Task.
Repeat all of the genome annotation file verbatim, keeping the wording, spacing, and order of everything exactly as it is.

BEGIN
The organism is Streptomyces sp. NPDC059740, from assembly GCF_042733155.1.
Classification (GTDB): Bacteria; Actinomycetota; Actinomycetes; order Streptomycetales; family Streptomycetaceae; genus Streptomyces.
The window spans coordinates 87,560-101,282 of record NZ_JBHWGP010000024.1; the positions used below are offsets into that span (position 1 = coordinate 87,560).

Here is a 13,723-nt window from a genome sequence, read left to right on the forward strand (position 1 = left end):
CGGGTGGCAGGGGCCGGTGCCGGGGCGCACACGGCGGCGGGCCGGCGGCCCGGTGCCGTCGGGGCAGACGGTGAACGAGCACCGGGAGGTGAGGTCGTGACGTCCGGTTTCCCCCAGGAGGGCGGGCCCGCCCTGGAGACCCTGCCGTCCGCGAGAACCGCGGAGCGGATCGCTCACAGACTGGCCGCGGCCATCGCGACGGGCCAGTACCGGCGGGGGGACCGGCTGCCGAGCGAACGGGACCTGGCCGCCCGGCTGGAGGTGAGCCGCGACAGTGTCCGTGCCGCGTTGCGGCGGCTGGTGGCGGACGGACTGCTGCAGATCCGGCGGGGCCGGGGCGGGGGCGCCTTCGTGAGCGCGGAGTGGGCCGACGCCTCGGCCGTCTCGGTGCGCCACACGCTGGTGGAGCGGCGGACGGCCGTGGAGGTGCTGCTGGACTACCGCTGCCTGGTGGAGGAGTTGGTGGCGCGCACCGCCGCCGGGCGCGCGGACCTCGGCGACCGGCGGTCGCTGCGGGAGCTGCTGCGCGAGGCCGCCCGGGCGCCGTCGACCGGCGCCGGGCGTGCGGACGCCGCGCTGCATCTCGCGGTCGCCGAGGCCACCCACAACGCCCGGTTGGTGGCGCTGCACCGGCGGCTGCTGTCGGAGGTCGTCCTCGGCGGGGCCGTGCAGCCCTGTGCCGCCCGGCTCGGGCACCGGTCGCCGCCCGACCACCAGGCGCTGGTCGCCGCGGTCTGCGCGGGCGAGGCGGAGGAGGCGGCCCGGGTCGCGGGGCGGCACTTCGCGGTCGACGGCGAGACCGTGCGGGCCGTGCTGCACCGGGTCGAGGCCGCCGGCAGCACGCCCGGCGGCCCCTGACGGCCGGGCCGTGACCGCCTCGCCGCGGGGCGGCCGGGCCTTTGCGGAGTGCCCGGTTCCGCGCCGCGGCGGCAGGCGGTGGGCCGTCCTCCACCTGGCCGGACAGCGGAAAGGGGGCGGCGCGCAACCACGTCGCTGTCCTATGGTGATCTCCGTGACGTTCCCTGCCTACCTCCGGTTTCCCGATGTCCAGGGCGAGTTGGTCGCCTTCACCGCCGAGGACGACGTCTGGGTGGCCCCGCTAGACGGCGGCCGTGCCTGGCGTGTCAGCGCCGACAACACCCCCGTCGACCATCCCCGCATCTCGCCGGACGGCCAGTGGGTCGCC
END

The organism is Streptomyces sp. NPDC059740, from assembly GCF_042733155.1.
Classification (GTDB): Bacteria; Actinomycetota; Actinomycetes; order Streptomycetales; family Streptomycetaceae; genus Streptomyces.
The window spans coordinates 87,560-101,282 of record NZ_JBHWGP010000024.1; the positions used below are offsets into that span (position 1 = coordinate 87,560).

Here is a 13,723-nt window from a genome sequence, read left to right on the forward strand (position 1 = left end):
CGGGTGGCAGGGGCCGGTGCCGGGGCGCACACGGCGGCGGGCCGGCGGCCCGGTGCCGTCGGGGCAGACGGTGAACGAGCACCGGGAGGTGAGGTCGTGACGTCCGGTTTCCCCCAGGAGGGCGGGCCCGCCCTGGAGACCCTGCCGTCCGCGAGAACCGCGGAGCGGATCGCTCACAGACTGGCCGCGGCCATCGCGACGGGCCAGTACCGGCGGGGGGACCGGCTGCCGAGCGAACGGGACCTGGCCGCCCGGCTGGAGGTGAGCCGCGACAGTGTCCGTGCCGCGTTGCGGCGGCTGGTGGCGGACGGACTGCTGCAGATCCGGCGGGGCCGGGGCGGGGGCGCCTTCGTGAGCGCGGAGTGGGCCGACGCCTCGGCCGTCTCGGTGCGCCACACGCTGGTGGAGCGGCGGACGGCCGTGGAGGTGCTGCTGGACTACCGCTGCCTGGTGGAGGAGTTGGTGGCGCGCACCGCCGCCGGGCGCGCGGACCTCGGCGACCGGCGGTCGCTGCGGGAGCTGCTGCGCGAGGCCGCCCGGGCGCCGTCGACCGGCGCCGGGCGTGCGGACGCCGCGCTGCATCTCGCGGTCGCCGAGGCCACCCACAACGCCCGGTTGGTGGCGCTGCACCGGCGGCTGCTGTCGGAGGTCGTCCTCGGCGGGGCCGTGCAGCCCTGTGCCGCCCGGCTCGGGCACCGGTCGCCGCCCGACCACCAGGCGCTGGTCGCCGCGGTCTGCGCGGGCGAGGCGGAGGAGGCGGCCCGGGTCGCGGGGCGGCACTTCGCGGTCGACGGCGAGACCGTGCGGGCCGTGCTGCACCGGGTCGAGGCCGCCGGCAGCACGCCCGGCGGCCCCTGACGGCCGGGCCGTGACCGCCTCGCCGCGGGGCGGCCGGGCCTTTGCGGAGTGCCCGGTTCCGCGCCGCGGCGGCAGGCGGTGGGCCGTCCTCCACCTGGCCGGACAGCGGAAAGGGGGCGGCGCGCAACCACGTCGCTGTCCTATGGTGATCTCCGTGACGTTCCCTGCCTACCTCCGGTTTCCCGATGTCCAGGGCGAGTTGGTCGCCTTCACCGCCGAGGACGACGTCTGGGTGGCCCCGCTAGACGGCGGCCGTGCCTGGCGTGTCAGCGCCGACAACACCCCCGTCGACCATCCCCGCATCTCGCCGGACGGCCAGTGGGTCGCC